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Homework #5 (26-2, 26-6, 26-7, 26-11, 27-8, 27-19, 27-21, 27-22, 27-25, 28-4, 28-13,

28-15, 28-16, 28-17, 28-18)

26-2. Describe the general elution problem.

The general elution problem is the problem that arises when attempting to separate a
group of molecules which have very different retention factors. The problem is that no
single isocratic or isothermal separation will satisfactorily separate all of the molecules.
Conditions appropriate to weakly retained molecules (those with small retention factors)
will be inappropriate for the strongly retained molecules (those with large retention
factors), and the same is true in reverse. The solution is to use gradient elution or
temperature programmed conditions.

26-6. What variables are likely to affect the α value for a pair of analytes?

The selectivity factor is equal to the ratio of the two retention factors which will also be
equal to the ratio of the distribution coefficients. Anything that changes this ratio will
change the selectivity coefficient. Temperature will affect the value of the equilibrium
constants (freshman chem), but it will likely only weakly affect the ratio, depending upon
the enthalpies. Changing the composition of the stationary phase will affect the
distribution coefficients, and in LC changing composition of the mobile phase will also
have an impact on the equilibrium constant.

26-7. How can the retention factor for an solute be manipulated?

The retention factor can be manipulated by any of the above factors that affect the value
of the equilibrium constant (temperature, composition of stationary phase, composition of
mobile phase (in LC)), but you can also change the ratio of the volume of the stationary
phase to the mobile phase. This can be accomplished any number of ways, for example
by changing the thickness of the stationary phase on the packing material or by changing
the diameter of the capillary.

26-11. What is gradient elution?

Gradient elution is the process of varying the composition of the mobile phase during the

27-8. Describe the principle upon which each of the detectors listed in Problem 27-7 is
based. (a) TCD, (b) atomic emission, (c) thermionic, (d) electron capture, (e) flame
photometry, (f) photoionization.

(a) TCD operates on the principle of differences in thermal conductivity. Gases eluting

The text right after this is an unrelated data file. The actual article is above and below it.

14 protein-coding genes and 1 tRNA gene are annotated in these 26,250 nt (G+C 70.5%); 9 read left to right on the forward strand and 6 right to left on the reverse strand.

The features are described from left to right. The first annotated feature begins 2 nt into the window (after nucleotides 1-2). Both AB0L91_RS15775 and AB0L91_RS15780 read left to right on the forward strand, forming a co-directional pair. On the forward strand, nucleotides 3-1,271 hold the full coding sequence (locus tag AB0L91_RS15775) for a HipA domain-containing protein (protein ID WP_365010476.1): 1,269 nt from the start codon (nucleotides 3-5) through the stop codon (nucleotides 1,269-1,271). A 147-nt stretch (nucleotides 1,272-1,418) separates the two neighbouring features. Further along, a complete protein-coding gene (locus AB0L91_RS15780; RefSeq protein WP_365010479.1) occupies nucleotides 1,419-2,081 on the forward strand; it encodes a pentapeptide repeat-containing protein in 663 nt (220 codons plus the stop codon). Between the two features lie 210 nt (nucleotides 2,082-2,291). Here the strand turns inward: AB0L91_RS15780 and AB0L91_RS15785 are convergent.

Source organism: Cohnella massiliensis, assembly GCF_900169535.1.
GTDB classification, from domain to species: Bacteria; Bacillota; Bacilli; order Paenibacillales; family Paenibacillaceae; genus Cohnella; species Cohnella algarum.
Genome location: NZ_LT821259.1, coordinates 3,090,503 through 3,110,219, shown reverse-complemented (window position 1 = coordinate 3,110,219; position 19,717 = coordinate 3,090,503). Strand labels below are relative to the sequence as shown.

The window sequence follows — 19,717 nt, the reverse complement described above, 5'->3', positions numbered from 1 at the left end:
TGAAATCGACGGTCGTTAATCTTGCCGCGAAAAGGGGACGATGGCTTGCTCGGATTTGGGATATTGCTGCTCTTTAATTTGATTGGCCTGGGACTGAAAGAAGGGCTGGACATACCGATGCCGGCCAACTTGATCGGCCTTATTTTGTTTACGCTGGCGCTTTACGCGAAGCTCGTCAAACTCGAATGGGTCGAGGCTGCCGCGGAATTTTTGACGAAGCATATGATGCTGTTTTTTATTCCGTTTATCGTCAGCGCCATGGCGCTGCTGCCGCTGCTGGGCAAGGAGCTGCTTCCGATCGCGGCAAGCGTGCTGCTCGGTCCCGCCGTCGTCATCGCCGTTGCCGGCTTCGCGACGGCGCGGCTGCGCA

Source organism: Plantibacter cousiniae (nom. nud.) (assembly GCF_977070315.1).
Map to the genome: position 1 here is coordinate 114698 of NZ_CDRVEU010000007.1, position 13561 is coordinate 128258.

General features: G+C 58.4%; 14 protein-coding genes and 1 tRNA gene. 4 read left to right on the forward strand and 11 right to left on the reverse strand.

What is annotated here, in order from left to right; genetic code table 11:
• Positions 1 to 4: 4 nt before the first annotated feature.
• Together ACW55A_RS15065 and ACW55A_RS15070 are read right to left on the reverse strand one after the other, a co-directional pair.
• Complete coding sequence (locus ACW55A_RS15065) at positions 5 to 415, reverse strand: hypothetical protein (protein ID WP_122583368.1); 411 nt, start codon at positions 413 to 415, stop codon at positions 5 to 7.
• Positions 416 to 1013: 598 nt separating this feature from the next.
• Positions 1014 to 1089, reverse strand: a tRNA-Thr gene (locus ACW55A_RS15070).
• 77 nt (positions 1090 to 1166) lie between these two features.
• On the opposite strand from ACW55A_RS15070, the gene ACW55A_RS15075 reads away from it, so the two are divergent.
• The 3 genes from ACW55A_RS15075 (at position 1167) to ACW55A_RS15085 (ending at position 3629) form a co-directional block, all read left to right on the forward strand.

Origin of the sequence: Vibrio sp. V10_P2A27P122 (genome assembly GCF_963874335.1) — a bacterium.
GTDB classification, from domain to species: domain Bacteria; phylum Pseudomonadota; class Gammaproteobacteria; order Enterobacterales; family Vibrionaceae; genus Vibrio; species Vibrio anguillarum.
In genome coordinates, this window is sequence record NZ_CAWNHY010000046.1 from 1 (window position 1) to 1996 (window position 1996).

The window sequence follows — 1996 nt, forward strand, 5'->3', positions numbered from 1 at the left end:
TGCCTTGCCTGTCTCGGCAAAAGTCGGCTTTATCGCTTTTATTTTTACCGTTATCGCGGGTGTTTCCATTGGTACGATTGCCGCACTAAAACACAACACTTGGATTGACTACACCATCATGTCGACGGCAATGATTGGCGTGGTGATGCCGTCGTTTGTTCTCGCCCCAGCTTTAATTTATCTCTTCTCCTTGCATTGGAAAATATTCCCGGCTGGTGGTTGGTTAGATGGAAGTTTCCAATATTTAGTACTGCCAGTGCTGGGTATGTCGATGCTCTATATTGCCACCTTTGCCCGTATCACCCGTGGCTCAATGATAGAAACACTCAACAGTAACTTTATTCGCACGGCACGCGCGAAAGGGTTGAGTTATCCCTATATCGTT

from the column are passed over a hot element (the temperature of which is closely
monitored). As the thermal conductivity of tha gases passing the element change, so does
the heat transport from the element, and its temperature changes. This detection method
is based on the average thermal conductivity and so will not be very sensitive, as the
analyte is diluted in the mobile phase.
(b) atomic emission operates by creating a plasma

27-19. The same polar compound is gas chromatographed on an SE-30 (very non-polar)
column and then on a carbowax 20M (very polar) column. How will K = cS/cM vary
between the two columns?
A polar compound will interact attractively with the polar stationary phase more than it
will interact with the nonpolar stationary phase. As a result, the Cs for the SE-30 will be
less than the Cs for the carbowax 20M, and therefore K20M > KSE-30.

27-21. A GLC column was operated under the following conditions:

column: 1.10m x 2.0mm, packed with Chromosorb P; weight of stationary liquid added,
1.40g, density of liquid 1.02g/mL
pressures: inlet 26.1psi above room; room, 748 torr
measured outlet flow: 25.3 mL/min
temperature: room, 21.1C; column, 102.0C
retention times: air, 18.0s; methyl acetate, 1.98min; methyl n-propionate, 4.16min;
methyl n-butyrate, 7.93min.
peak widths at base: 0.19, 0.39, 0.79 min, respectively
(a) the average flow rate through the column.
(b) the corrected retention volumes for air and the three esters.
(c) the specific retention volumes for the three components.
(d) the distribution coefficients for the three esters.
(e) the retention time and corrected retention volume for methylhexanoate.

a) the average flow rate through the column in mL/min is determined from equation 27-3
on page 702 F = Fm x Tc/T x (P-PH2O)/P
F= (25.3mL/min)((102.0+273.2)/(21.1+273.2))((748-18)/748) = 31.4mL/min
b) the retention volumes for air and the three esters are given by equations 27-1 and 2,
thus by simple multiplication of the retention times by the average flow rate.
Vair = ((18.0s/60s)min) 31.4mL/min = 9.44mL
Vma = 1.98min 31.4mL/min = 62.3mL
Vmp = 4.16min 31.4mL/min = 131.0mL
Vmb = 7.93min 31.4mL/min = 249.6mL
The corrected retention volumes include an additional pressure term j given by equation
27-5 j = (3/2)((Pi/P)2-1)/((Pi/P)3-1), where Pi is the inlet pressure
Pi = 748torr+ 26.1psi(760torr/14.7psi) = 1349torr and so Pi/P = 1349/748 = 1.80 and thus
j = 1.5(1.802-1)/(1.803-1) = 0.695
As a result the corrected retention volumes are
V0air = 0.695 9.44mL = 6.56mL
V0ma = 0.695 62.3mL = 43.3mL
V0mp = 0.695 131.0mL = 91.0mL
V0mb = 0.695 249.6mL = 173.5mL
c) the specific retention volumes are calculated via equation 27-6 on page 702
Vg = (273.2/Tcolumn)(V0R-V0m)/W and so for air this will be zero
Vg-ma = (273.2/(102.0+273.2)) (43.3mL-6.56mL)/1.40g = 19.1mL/g